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Minnesota 60 detour begins late Monday

Brian Korthals/Daily Globe The signage is in place along Nobles County State Aid Highway 4 of the scheduled detour for US 59 and MN 60. The detour will begin late Monday

WORTHINGTON -- Mailboxes have been relocated, new striping is complete and the signs are going up all along the detour route as Minnesota Department of Transportation officials gear up to reroute traffic from Minnesota 60 onto the Nobles County State Aid Highway system.

Bob Williams, MnDOT District 7 project engineer of Windom, said the detour will start late Monday and continue through November, routing traffic off of Minnesota 60 to CSAH 4 north of Bigelow, then east to CSAH 5, north to CSAH 35 and back west to meet up with the state highway again at the intersection near Worthington Power & Equipment.

Williams said Mathiowetz Construction, the contractor for the project, has been bringing in more equipment and making up for some of the time they lost with the wet fall last year.

"They've got a good start on finishing up some of last year's work," Williams said.

When the detour starts late Monday, workers will begin to remove pavement and continue with earthwork as the four-lane expansion project moves forward.

Today, MnDOT will conduct a bid letting for several other jobs related to the Minnesota 60 expansion, including the job of replacing the railroad bridge in Worthington. Williams said that project will begin this summer. Also targeted to begin in June is the second phase of the project, extending from Worthington Ag Parts to south of the railroad bridge.

"We'll have all three projects going on at the same time," he added.

The detour route along CSAH 4, 5 and 35 is anticipated to remain in place just during this year's construction season. Because of the additional traffic on those roads, residents living there have had their mailboxes moved to the nearest crossroad as a safety measure.

"We worked with the post office to make sure they're all easily accessible for people to deliver their mail and pick it up," Williams said. "When the detour comes off late this year, (the temporary boxes) will be taken down."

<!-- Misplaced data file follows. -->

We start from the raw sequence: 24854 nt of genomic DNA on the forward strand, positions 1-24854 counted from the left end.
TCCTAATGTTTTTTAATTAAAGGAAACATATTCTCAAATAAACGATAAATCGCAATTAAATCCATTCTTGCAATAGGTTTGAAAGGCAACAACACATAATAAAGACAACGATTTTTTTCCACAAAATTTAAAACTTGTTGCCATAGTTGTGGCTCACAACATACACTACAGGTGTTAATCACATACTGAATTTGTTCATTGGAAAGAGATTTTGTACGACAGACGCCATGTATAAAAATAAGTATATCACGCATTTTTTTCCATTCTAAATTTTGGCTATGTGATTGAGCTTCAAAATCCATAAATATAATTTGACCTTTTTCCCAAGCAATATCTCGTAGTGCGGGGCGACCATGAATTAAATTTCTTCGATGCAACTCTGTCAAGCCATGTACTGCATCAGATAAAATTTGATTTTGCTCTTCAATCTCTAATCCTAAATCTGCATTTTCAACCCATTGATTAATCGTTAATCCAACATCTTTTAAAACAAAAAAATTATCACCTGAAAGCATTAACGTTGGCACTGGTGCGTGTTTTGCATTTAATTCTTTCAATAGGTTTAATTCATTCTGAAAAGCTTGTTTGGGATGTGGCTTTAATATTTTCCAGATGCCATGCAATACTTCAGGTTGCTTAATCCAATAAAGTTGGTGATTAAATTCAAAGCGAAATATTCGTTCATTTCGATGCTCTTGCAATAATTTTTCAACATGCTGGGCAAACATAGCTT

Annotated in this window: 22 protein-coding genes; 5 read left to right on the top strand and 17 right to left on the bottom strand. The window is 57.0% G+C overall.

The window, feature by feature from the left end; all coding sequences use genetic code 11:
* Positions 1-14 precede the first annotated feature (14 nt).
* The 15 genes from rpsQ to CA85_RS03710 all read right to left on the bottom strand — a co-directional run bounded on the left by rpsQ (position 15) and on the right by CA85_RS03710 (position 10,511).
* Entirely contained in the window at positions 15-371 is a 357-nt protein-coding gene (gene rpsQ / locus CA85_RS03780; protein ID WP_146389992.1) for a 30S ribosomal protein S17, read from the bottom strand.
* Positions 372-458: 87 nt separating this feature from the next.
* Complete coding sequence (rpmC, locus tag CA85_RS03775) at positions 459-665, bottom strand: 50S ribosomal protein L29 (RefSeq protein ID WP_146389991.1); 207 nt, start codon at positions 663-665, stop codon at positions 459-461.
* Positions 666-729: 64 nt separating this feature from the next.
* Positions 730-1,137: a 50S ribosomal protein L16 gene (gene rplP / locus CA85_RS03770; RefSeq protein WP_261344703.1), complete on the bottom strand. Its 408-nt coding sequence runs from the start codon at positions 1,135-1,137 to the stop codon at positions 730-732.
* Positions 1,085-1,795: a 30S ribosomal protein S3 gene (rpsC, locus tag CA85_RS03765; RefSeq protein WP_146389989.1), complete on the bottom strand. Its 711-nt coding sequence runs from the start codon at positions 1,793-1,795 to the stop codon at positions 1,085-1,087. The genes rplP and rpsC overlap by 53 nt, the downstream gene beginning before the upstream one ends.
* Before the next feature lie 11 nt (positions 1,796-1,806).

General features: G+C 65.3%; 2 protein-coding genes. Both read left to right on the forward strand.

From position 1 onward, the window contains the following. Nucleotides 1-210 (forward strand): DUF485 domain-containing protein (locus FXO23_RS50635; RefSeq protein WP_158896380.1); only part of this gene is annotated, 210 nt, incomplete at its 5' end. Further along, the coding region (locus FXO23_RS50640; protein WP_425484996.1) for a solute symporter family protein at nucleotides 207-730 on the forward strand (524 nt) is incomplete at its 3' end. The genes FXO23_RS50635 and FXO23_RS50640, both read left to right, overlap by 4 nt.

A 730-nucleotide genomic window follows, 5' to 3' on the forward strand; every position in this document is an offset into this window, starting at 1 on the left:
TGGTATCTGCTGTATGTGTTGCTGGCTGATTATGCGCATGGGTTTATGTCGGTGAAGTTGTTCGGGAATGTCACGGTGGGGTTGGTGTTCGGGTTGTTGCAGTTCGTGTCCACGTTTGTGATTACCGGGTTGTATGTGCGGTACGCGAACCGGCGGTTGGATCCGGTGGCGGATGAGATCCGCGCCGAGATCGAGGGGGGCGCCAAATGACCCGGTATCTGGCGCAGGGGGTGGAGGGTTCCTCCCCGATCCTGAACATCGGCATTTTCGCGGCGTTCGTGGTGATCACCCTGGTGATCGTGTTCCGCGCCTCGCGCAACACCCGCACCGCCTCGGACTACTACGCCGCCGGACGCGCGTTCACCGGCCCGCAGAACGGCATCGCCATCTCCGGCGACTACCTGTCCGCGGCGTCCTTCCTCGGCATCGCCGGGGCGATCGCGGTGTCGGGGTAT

In selecting the detour route, Williams said MnDOT looked at using roads closest to the actual highway. The chosen route does a good job of getting people to Worthington without going too many miles out of the way, but some farmers are already worried that people will take a shorter route along Nobles County 57.

That's a concern as farmers just begin to get their planters and tillage equipment into the fields.

"There is never any perfect situation here," Williams said. "The detour route will be very well signed."

Electronic speed signs will be placed at both the south and north ends of the detour, and speed limit signs are being installed every couple of miles. No over-width vehicles will be permitted to take the detour route.

"We did stripe an extra wide edge line and we did some paving of some weaker areas of the road," said Williams. "That will be the new state highway for the duration of construction, so expect to see the Highway Patrol out there."

The four-lane expansion project has been moving along relatively smoothly so far, but Williams said the weather will have a lot to do with whether contractors can keep the project on schedule.

"The biggest friend or enemy will be the weather because of all the earthwork involved," he said. "That's the main thing that's going to happen this year and most of next year."

Concrete contractors are anticipated to begin paving work in late August to mid-September.

Meanwhile, progress continues on the removal of the trailer park on the east side of Worthington. Williams said an assessment consultant company is working at the site now to assess and abate the asbestos. When that is completed, they will then do the same with the regulated waste.

"We are required by law to remove things like mercury, lead and all these hazardous things that should not end up in the landfill," said Williams. The trailers are targeted for removal in August, and then the site will be leveled and cleared.

Williams said an open house MnDOT plans in Worthington later this spring, after the contractors have been selected for the next phases of the project.

Julie Buntjer

Julie Buntjer joined the Globe newsroom in December 2003, after working more than nine years for weekly newspapers. A native of Worthington, she has a bachelor's degree in agriculture journalism. Find more of her stories of farm life, family and various other tidbits at

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